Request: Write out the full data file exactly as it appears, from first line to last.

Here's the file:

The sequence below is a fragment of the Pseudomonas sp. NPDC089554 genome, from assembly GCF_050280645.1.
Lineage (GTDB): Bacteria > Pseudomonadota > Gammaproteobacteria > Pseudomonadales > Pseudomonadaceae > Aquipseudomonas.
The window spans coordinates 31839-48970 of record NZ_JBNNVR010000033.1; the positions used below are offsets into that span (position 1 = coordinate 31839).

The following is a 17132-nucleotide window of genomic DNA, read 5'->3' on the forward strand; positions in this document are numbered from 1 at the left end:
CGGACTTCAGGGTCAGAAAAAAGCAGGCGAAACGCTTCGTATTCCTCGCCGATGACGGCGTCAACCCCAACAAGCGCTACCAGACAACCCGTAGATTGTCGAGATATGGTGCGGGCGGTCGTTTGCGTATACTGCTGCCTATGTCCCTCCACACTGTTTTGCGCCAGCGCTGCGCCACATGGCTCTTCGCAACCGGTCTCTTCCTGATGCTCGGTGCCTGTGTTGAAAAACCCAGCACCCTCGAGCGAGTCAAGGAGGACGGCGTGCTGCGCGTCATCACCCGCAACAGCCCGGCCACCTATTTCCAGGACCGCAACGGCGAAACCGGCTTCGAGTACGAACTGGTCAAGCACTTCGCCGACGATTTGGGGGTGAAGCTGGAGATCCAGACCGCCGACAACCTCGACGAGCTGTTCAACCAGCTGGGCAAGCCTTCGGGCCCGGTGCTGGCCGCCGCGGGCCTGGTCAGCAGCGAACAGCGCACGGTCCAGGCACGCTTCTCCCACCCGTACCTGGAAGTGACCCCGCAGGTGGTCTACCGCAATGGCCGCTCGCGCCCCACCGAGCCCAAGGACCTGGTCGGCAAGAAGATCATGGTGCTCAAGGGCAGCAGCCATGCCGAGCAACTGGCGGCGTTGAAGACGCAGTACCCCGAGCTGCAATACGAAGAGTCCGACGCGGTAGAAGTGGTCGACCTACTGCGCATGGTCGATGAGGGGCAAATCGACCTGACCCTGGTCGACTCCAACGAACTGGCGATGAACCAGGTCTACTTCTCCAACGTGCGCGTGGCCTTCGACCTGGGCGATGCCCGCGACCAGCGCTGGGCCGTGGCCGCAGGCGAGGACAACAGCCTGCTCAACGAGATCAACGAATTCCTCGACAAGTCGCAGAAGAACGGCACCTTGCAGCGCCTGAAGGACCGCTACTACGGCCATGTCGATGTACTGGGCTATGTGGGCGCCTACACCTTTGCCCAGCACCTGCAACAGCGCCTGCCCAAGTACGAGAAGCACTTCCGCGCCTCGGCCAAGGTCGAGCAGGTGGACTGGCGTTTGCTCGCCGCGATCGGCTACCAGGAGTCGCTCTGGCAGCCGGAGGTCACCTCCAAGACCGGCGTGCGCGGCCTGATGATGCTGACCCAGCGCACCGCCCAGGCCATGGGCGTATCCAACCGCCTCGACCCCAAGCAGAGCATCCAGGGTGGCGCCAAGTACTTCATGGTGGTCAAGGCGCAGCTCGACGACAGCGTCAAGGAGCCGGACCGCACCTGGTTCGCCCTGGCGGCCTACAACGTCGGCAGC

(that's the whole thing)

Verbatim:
The sequence below is a fragment of the Pseudomonas sp. NPDC089554 genome, from assembly GCF_050280645.1.
Lineage (GTDB): Bacteria > Pseudomonadota > Gammaproteobacteria > Pseudomonadales > Pseudomonadaceae > Aquipseudomonas.
The window spans coordinates 31839-48970 of record NZ_JBNNVR010000033.1; the positions used below are offsets into that span (position 1 = coordinate 31839).

The following is a 17132-nucleotide window of genomic DNA, read 5'->3' on the forward strand; positions in this document are numbered from 1 at the left end:
CGGACTTCAGGGTCAGAAAAAAGCAGGCGAAACGCTTCGTATTCCTCGCCGATGACGGCGTCAACCCCAACAAGCGCTACCAGACAACCCGTAGATTGTCGAGATATGGTGCGGGCGGTCGTTTGCGTATACTGCTGCCTATGTCCCTCCACACTGTTTTGCGCCAGCGCTGCGCCACATGGCTCTTCGCAACCGGTCTCTTCCTGATGCTCGGTGCCTGTGTTGAAAAACCCAGCACCCTCGAGCGAGTCAAGGAGGACGGCGTGCTGCGCGTCATCACCCGCAACAGCCCGGCCACCTATTTCCAGGACCGCAACGGCGAAACCGGCTTCGAGTACGAACTGGTCAAGCACTTCGCCGACGATTTGGGGGTGAAGCTGGAGATCCAGACCGCCGACAACCTCGACGAGCTGTTCAACCAGCTGGGCAAGCCTTCGGGCCCGGTGCTGGCCGCCGCGGGCCTGGTCAGCAGCGAACAGCGCACGGTCCAGGCACGCTTCTCCCACCCGTACCTGGAAGTGACCCCGCAGGTGGTCTACCGCAATGGCCGCTCGCGCCCCACCGAGCCCAAGGACCTGGTCGGCAAGAAGATCATGGTGCTCAAGGGCAGCAGCCATGCCGAGCAACTGGCGGCGTTGAAGACGCAGTACCCCGAGCTGCAATACGAAGAGTCCGACGCGGTAGAAGTGGTCGACCTACTGCGCATGGTCGATGAGGGGCAAATCGACCTGACCCTGGTCGACTCCAACGAACTGGCGATGAACCAGGTCTACTTCTCCAACGTGCGCGTGGCCTTCGACCTGGGCGATGCCCGCGACCAGCGCTGGGCCGTGGCCGCAGGCGAGGACAACAGCCTGCTCAACGAGATCAACGAATTCCTCGACAAGTCGCAGAAGAACGGCACCTTGCAGCGCCTGAAGGACCGCTACTACGGCCATGTCGATGTACTGGGCTATGTGGGCGCCTACACCTTTGCCCAGCACCTGCAACAGCGCCTGCCCAAGTACGAGAAGCACTTCCGCGCCTCGGCCAAGGTCGAGCAGGTGGACTGGCGTTTGCTCGCCGCGATCGGCTACCAGGAGTCGCTCTGGCAGCCGGAGGTCACCTCCAAGACCGGCGTGCGCGGCCTGATGATGCTGACCCAGCGCACCGCCCAGGCCATGGGCGTATCCAACCGCCTCGACCCCAAGCAGAGCATCCAGGGTGGCGCCAAGTACTTCATGGTGGTCAAGGCGCAGCTCGACGACAGCGTCAAGGAGCCGGACCGCACCTGGTTCGCCCTGGCGGCCTACAACGTCGGCAGC